Stuff to do

Things not to say to your relatives during a CNY visit

Whether you love it or hate it, visiting family and friends is a big part of Chinese New Year celebrations. If you’re paying a visit to someone this year, here are some things best left in the dark recesses of your mind rather than spoken out loud.
 

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“Wow, age hasn’t been kind to you.”

Age is a highly sensitive topic that is almost taboo unless you’re 12 and younger. If, like me, you only see your relatives once a year, then many would seem very much older the next time you lay eyes on them. Nevertheless, that does not give you the license to talk about how much they’ve aged. You may however, look surprise and nod sympathetically. Or you may direct them to this article.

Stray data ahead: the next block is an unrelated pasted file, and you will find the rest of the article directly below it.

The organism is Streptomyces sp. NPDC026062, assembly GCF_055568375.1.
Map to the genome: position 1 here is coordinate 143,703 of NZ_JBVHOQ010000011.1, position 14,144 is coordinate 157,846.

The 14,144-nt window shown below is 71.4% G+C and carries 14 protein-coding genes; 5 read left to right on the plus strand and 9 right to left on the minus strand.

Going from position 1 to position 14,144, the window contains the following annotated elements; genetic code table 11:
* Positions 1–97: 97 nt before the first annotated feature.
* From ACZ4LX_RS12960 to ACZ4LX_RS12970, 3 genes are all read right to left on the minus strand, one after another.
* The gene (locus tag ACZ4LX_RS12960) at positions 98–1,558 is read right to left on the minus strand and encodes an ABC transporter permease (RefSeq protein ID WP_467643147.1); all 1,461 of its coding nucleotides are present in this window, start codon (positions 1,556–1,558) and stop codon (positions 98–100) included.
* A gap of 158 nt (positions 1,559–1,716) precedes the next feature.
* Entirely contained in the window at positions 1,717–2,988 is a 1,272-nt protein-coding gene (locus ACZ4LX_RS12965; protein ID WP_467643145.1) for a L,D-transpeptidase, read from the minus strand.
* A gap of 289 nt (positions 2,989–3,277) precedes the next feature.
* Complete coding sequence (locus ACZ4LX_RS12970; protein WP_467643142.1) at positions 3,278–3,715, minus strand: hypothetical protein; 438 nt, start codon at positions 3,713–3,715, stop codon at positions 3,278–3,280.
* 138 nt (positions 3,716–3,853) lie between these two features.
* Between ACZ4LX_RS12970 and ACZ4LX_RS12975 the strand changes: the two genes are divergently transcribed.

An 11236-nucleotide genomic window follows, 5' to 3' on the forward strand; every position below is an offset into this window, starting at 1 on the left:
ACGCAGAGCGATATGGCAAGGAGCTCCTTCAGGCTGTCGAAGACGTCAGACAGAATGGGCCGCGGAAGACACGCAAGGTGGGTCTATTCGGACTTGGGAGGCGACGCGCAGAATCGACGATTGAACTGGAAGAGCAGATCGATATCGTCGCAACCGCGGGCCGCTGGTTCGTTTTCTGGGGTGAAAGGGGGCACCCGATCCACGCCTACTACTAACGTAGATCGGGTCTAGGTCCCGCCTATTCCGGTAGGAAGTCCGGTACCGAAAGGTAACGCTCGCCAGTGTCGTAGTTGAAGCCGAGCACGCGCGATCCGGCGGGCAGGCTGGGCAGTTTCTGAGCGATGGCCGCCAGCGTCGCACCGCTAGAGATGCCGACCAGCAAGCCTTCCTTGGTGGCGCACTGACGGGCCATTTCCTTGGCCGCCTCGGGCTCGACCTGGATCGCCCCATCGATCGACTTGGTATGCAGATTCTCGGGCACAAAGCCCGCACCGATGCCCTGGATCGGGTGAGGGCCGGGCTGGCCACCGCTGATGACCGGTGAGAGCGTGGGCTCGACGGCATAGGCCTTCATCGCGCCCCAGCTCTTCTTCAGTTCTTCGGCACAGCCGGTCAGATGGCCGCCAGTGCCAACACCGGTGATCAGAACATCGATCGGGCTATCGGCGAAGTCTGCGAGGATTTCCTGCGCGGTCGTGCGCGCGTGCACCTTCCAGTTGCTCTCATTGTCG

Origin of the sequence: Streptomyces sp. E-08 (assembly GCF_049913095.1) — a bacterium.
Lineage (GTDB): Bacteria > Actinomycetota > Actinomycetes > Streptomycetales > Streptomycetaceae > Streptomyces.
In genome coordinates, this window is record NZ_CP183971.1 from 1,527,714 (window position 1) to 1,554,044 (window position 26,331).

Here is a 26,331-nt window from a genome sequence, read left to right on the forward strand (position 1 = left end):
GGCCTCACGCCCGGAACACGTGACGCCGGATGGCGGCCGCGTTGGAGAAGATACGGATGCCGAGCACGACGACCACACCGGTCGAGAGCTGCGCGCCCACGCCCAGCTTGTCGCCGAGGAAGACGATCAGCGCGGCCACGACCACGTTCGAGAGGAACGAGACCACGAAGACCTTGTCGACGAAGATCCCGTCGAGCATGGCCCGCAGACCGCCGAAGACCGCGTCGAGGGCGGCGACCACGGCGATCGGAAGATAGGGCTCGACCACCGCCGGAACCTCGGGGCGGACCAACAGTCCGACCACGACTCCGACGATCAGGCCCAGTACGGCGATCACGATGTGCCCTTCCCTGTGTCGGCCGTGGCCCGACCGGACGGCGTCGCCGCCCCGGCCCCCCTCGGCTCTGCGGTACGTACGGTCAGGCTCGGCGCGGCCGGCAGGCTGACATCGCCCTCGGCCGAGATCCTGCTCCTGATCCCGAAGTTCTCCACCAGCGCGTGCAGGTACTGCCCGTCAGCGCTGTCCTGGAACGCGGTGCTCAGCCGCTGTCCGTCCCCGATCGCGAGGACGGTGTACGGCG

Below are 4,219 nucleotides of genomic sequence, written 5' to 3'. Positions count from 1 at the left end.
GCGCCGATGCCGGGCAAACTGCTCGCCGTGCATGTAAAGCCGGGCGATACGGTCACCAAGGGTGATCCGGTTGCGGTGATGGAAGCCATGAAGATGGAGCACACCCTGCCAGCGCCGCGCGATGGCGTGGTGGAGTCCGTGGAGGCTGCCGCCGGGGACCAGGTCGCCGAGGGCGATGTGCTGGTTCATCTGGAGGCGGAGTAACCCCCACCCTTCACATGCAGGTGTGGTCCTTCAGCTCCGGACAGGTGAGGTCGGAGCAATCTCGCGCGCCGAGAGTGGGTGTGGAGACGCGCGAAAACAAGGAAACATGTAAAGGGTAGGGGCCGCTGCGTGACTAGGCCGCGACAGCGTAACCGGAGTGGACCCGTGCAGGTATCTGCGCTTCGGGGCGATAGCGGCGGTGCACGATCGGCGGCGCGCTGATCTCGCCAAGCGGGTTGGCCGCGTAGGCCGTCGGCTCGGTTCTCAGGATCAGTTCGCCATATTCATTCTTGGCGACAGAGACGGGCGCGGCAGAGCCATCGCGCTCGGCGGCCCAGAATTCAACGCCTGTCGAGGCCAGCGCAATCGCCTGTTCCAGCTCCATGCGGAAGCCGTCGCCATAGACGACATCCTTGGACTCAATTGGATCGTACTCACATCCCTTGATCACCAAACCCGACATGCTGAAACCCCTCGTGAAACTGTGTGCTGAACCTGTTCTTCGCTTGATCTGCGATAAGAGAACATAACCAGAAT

Anything to do with relationships, marriage and baby-popping.

If you haven’t moved on from these topics that have been the subject of CNY memes and “how to survive an awkward CNY” articles for years, then it’s time to do so. It’s 2017, folks. Because you don’t want to be that auntie. Niece has a new beau? She doesn’t need you to tell her this one’s better than the last one.

“So, what do you do?”

Now, this question would seem innocuous, but not when you ask it every single year and not when you know your relative is unemployed. It would seem like you haven’t been paying attention last year or that you’re just plain rude. It’s best to go with a general, “Hope everything is going well for you.”

“You seem to have put on a bit of weight, eh?”

See section on age.

Inauspicious predictions

Keep your psychic aspirations to yourself and don’t rain on someone’s parade e.g. “Huh, you want to go into business? Difficult in Singapore la.”

Commentaries on dressing

As a devout reader of Her World Plus, you’ve armed yourself with enough fashion advice and beauty tips to last a lifetime. But a CNY visit isn’t the best time to dispense them. Instead, judge them silently.

via GIPHY

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